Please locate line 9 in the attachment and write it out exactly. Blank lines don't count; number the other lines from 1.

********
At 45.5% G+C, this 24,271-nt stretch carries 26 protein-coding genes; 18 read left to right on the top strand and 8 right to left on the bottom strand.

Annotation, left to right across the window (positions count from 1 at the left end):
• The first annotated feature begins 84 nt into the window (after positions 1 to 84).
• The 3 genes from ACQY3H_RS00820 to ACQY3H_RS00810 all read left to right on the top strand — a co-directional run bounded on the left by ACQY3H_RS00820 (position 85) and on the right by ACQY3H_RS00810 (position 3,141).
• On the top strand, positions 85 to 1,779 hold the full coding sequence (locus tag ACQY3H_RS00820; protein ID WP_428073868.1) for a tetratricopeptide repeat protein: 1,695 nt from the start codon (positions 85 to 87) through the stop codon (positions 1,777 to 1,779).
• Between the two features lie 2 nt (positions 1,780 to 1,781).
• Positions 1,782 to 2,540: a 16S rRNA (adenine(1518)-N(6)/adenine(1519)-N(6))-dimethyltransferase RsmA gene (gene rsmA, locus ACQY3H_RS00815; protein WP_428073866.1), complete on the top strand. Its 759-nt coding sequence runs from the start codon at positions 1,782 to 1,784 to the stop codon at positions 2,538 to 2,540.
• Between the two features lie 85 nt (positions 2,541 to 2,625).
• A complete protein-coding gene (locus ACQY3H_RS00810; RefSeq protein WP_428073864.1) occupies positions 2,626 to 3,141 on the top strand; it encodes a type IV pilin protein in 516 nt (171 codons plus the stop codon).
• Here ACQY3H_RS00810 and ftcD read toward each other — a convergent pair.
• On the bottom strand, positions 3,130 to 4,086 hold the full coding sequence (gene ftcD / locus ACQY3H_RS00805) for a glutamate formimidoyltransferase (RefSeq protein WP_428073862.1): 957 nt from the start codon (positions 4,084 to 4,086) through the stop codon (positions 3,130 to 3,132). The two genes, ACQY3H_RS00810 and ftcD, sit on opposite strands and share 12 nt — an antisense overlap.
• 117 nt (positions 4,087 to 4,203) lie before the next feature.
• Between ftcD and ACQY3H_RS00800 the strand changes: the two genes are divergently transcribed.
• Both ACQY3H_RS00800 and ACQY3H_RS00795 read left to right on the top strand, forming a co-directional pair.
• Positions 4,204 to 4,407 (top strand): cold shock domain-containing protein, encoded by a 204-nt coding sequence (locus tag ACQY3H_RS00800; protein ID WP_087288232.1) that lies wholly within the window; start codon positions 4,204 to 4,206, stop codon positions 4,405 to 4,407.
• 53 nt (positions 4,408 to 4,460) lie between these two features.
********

• A complete protein-coding gene (locus ACQY3H_RS00810; RefSeq protein WP_428073864.1) occupies positions 2,626 to 3,141 on the top strand; it encodes a type IV pilin protein in 516 nt (171 codons plus the stop codon).